Arata Isozaki, one of Japan’s most iconic Architects, won this year’s Pritzker Prize, one of the biggest honors in the architectural world. Many may not know him, because Isozaki isn’t as mediatic or as known as some of the heavyweights of the Architecture World, but his work speaks for him and he has proven time and time again his amazing quality and creativity, in fact, all of his major projects stood the test of time.
The announcement of Isozaki as the 2019 recipient means that his name will be uttered in the same breath as past laureates in the great canon of Pritzker Prize winners, such as Rem Koolhaas, Frank Gehry, Zaha Hadid, Philip Johnson, Oscar Niemeyer, and Norman Foster.
Since opening his firm in Tokyo in 1963 at the age of 32, Isozaki has a catalogue of buildings that stand as a testament to Vitruvius’s creed. Isozaki, who has built museums, towers, bridges, libraries, furniture, corporate offices, pavilions, sports complexes, concert halls, and college buildings, among other structures, finds inspiration in not the grandness of the buildings he designs but their own void. “Extravagance is, for me, complete silence,” said Isozaki. “Nothingness, that is extravagant.”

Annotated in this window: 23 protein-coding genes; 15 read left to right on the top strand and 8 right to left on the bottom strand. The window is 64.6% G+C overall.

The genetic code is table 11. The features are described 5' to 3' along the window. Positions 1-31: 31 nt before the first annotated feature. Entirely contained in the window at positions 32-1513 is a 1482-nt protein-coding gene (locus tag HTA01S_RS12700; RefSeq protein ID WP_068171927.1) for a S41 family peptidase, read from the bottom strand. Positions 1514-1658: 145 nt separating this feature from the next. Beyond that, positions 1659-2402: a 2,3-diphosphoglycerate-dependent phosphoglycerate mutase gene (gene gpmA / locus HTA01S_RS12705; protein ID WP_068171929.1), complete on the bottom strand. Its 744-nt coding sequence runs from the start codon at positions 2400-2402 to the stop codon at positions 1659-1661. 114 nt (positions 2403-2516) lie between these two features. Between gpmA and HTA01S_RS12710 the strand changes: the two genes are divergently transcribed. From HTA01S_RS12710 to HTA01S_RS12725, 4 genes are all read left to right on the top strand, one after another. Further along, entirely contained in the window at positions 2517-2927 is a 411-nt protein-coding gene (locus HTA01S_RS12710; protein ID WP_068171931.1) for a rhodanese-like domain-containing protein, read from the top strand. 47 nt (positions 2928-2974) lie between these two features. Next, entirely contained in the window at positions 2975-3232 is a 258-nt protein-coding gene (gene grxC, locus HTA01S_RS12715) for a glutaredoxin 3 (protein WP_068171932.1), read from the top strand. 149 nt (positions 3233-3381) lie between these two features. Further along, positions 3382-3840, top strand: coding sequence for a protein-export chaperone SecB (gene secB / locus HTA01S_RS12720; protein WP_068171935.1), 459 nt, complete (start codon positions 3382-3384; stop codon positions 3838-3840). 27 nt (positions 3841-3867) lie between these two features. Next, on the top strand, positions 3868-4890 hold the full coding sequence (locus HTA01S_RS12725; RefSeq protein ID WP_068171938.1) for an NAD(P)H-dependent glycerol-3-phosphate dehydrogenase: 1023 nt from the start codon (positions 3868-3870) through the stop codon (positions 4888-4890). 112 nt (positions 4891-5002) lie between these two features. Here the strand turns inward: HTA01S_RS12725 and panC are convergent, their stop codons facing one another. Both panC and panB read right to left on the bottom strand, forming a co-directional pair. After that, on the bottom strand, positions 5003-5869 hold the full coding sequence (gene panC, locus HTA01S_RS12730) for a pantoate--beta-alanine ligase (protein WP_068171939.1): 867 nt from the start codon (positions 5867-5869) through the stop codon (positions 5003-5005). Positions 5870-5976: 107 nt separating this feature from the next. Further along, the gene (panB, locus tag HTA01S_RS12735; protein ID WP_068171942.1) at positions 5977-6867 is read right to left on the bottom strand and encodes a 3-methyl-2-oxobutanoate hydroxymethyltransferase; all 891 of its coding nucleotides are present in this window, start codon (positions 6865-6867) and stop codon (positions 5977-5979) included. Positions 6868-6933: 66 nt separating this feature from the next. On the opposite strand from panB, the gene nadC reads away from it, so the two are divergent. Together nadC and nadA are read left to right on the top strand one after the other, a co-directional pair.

The Qatar National Convention Centre in Doha, designed by Isozaki in partnership with RHWL Architects. Photo: Alamy Stock Photo
Isozaki has been labeled in his country as Japan’s “guerrilla architect” for his ability to add visual puns to his designs. Isozaki’s work boasts irony that verges on the edge of altruism. This is most aptly displayed in his design for the Fujimi Country Club in Oita, Japan. The architect fashioned the roof into a giant question mark that begged the question: Why are the Japanese so hell-bent on using their country’s limited land to build golf courses?
The exterior of a shopping district in Milan designed by Isozaki and Zaha Hadid. Photo: Alamy Stock Photo
The aftermath of World War II occurred during Isozaki’s formative years in Japan. It was during this time that his country was occupied by the United States, an episode that went on to define the architect’s style. “I am of the generation that grew up under the occupation of the United States,” said Isozaki. “I grew up in a traditional Japanese atmosphere until all of the sudden, Americanism arrived. That’s why [my work] is quite ambiguous.” While Isozaki has stated that he was against the United States’ occupation of Japan, it hasn’t curbed the criticism he receives from the more conservative factions within Japan who see him as a man who’s adopting Western architectural forms while neglecting his roots. Those who favour Isozaki’s vision would argue, however, that the architect is the very embodiment of Japan’s dilemma: how to be Japanese and Western at the same time
The Thessaloniki Concert Hall, designed by Arata Isozak. Photo: Getty Images
It wasn’t the first time a Japanese-born architect won the coveted award. In fact, Japan is now tied with the United States for the most Pritzker prizes (eight). This means, of course, that the architect carries on the legacy of previous winners from Japan: Shigeru Ban (2014), Toyo Ito (2013), Kazuyo Sejima and Ryue Nishizawa, SANAA (2010), Tadao Ando (1995), Fumihiko Maki (1993), and Kenzō Tange (1987).
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